Bird sellers wait for customers at a market in the Old City of Kabul, Afghanistan, Sunday, Sept. 8, 2019. Afghan Presidential Spokesman Seddqi spoke to reporters hours after Trump in a series of tweets announced that he had canceled a secret meeting set for Sunday at Camp David with Taliban and Afghan leaders. (AP Photo/Ebrahim Noroozi)
Afghan Presidential Spokesman Sediq Seddqi gives a press conference in Kabul, Afghanistan, Sunday, Sept. 8, 2019. Seddqi spoke to reporters hours after U.S. President Donald Trump in a series of tweets announced that he had canceled a secret meeting set for Sunday at Camp David with Taliban and Afghan leaders. Seddqi said it doesn't believe talks between the United States and Taliban will continue "at this stage" after Trump abruptly called them off. (AP Photo/Rahmat Gul)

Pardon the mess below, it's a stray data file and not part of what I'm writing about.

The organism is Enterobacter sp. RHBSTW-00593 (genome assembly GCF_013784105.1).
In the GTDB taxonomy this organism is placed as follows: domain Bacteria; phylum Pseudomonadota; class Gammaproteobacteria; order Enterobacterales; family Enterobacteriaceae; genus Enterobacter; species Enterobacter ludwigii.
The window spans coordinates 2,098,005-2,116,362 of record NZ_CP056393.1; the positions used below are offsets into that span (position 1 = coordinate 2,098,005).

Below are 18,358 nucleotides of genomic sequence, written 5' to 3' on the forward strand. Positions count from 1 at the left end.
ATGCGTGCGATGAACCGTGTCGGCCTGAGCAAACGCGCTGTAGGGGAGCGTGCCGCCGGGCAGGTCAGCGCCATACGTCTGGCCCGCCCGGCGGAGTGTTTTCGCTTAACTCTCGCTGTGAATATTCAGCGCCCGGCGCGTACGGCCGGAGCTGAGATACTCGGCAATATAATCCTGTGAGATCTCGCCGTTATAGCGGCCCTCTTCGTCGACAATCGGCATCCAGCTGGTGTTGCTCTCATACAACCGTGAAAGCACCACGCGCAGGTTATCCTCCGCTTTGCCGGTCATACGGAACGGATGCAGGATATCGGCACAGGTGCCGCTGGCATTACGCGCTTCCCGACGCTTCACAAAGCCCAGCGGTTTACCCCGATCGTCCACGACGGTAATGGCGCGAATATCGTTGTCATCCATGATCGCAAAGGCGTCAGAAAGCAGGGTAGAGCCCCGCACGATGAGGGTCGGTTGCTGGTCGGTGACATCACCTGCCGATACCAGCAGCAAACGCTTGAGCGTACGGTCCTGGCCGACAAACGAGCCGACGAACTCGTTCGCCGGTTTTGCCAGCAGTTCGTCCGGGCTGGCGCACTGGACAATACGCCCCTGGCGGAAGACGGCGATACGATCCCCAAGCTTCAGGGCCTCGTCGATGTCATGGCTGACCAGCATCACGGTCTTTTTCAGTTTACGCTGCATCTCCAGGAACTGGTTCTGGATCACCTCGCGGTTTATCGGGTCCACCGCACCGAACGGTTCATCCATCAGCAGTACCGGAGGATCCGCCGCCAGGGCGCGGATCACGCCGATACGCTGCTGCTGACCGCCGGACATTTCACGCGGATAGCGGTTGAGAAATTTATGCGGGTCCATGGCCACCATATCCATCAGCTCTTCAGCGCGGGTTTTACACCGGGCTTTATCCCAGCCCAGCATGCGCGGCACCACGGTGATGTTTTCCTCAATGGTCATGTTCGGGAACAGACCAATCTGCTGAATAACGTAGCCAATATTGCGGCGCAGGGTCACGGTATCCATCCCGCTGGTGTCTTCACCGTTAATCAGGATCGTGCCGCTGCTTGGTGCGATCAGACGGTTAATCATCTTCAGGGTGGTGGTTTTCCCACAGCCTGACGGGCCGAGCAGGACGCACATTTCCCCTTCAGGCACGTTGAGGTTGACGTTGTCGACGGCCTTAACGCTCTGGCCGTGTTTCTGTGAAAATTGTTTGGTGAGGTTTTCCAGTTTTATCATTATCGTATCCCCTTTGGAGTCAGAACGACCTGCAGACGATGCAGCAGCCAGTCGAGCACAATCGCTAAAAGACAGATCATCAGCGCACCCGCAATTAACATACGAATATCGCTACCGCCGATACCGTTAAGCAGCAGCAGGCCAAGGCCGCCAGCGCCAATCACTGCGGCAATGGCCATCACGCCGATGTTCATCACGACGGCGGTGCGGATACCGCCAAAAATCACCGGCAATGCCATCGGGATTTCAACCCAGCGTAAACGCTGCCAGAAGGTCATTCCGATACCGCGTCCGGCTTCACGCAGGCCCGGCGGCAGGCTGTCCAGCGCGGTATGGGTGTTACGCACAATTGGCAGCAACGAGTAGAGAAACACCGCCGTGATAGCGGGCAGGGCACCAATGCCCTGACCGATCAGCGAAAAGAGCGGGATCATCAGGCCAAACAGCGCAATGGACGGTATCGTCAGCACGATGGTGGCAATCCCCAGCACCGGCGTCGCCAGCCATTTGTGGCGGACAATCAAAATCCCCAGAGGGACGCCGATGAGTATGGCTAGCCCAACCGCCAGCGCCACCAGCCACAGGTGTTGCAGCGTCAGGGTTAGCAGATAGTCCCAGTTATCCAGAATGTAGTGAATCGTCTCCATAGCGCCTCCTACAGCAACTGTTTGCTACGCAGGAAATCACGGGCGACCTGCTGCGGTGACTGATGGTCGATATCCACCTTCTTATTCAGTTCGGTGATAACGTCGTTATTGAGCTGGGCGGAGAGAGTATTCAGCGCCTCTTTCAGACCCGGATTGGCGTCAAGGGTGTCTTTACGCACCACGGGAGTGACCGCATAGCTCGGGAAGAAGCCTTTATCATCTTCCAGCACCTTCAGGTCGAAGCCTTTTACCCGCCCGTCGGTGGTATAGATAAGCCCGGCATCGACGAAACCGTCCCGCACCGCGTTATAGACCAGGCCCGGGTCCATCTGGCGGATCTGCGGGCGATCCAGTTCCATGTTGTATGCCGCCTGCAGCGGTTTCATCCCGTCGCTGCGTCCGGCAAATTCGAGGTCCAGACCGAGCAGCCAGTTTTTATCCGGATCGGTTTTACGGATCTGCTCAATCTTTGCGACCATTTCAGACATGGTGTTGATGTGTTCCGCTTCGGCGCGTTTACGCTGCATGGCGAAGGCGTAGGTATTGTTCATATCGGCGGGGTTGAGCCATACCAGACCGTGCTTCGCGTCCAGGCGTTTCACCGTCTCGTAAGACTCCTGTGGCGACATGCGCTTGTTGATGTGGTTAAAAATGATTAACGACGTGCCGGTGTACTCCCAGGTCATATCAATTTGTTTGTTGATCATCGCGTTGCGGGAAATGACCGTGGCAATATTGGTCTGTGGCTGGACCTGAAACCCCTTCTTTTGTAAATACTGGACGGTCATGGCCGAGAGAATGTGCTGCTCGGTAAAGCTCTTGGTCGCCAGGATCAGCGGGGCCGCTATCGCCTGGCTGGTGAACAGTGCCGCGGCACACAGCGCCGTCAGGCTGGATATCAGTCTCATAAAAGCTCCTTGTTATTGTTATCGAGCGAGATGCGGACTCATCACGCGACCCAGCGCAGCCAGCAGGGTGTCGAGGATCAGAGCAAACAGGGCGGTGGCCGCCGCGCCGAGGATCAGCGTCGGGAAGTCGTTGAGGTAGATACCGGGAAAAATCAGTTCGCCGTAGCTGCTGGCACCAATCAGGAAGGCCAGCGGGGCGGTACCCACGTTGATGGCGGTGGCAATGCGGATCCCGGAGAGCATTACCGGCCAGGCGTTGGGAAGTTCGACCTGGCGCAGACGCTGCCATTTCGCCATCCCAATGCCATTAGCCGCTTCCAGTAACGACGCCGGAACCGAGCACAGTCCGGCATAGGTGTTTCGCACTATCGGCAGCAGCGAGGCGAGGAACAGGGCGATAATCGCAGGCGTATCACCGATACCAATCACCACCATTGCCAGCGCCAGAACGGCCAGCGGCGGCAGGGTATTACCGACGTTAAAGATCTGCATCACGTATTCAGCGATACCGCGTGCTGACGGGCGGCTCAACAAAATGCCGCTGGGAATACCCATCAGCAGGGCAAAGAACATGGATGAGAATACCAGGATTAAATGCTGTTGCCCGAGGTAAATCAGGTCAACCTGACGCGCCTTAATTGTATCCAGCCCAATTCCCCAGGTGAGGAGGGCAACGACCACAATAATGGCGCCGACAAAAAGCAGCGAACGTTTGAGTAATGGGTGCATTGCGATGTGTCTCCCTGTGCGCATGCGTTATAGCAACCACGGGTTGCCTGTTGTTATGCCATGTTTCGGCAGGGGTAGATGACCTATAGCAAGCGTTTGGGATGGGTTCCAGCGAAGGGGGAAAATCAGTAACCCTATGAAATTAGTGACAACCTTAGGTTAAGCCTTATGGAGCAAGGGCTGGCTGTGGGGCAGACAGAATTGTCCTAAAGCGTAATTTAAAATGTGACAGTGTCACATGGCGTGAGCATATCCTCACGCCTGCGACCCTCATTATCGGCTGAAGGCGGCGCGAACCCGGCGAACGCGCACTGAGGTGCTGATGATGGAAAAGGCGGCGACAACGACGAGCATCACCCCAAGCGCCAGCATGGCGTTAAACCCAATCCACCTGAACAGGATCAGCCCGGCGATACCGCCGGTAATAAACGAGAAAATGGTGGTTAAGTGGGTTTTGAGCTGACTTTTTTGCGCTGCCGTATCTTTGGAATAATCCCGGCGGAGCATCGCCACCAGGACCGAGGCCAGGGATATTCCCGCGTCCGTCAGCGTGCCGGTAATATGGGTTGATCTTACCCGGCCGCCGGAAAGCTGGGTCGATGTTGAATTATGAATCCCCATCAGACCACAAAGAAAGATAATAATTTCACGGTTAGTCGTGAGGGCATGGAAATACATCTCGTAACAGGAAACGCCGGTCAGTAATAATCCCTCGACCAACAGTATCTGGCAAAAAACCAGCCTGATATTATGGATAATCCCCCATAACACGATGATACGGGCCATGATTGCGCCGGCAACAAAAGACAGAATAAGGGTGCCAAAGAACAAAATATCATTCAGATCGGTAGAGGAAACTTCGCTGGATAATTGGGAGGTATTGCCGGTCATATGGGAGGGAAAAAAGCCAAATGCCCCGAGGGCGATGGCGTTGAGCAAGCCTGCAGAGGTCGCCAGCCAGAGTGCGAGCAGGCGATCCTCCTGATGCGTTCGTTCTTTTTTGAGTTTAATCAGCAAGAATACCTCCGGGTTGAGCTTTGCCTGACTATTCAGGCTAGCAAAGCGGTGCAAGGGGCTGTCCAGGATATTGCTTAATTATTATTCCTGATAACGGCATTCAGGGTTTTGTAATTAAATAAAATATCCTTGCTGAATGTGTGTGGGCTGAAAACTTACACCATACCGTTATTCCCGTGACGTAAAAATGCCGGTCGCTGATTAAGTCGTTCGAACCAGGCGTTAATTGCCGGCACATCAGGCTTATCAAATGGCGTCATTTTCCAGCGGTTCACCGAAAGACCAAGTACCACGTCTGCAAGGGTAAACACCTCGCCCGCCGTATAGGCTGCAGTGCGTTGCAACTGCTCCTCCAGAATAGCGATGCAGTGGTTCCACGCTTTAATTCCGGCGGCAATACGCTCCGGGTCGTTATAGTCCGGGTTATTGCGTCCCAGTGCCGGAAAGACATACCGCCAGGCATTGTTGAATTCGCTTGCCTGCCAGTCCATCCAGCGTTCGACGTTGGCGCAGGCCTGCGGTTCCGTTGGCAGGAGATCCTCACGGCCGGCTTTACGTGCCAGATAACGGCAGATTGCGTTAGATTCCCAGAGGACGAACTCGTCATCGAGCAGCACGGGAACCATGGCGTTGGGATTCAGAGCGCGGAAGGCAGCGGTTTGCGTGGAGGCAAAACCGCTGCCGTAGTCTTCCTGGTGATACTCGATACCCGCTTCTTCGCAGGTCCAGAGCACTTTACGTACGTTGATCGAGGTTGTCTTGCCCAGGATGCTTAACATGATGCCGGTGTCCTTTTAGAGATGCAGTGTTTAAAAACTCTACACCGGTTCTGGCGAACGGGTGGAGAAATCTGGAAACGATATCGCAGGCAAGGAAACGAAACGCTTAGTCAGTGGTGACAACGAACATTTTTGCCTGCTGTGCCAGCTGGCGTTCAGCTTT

ADDS DATE - Smoke rises as angry Kabul residents set fire to part of the Green Village compound that has been attacked frequently, a day after a Taliban suicide attack in Kabul, Tuesday, Sept. 3, 2019. An interior ministry spokesman said some hundreds of foreigners were rescued after the attack targeted the compound, which houses several international organizations and guesthouses. (AP Photo/Rahmat Gul)
Smoke rises as angry Kabul residents set fire to part of the Green Village compound that has been attacked frequently, a day after a Taliban suicide attack. An interior ministry spokesman said some hundreds of foreigners were rescued after the attack targeted the compound, which houses several international organizations and guesthouses. (AP Photo/Rahmat Gul)
Wounded men receive treatment in a hospital after a large explosion in Kabul, Afghanistan, Monday, Sept. 2, 2019. The Taliban claimed responsibility for a large explosion in the Afghan capital Monday night, which government officials said targeted an area home to several international organizations and guesthouses. (AP Photo/Rahmat Gul)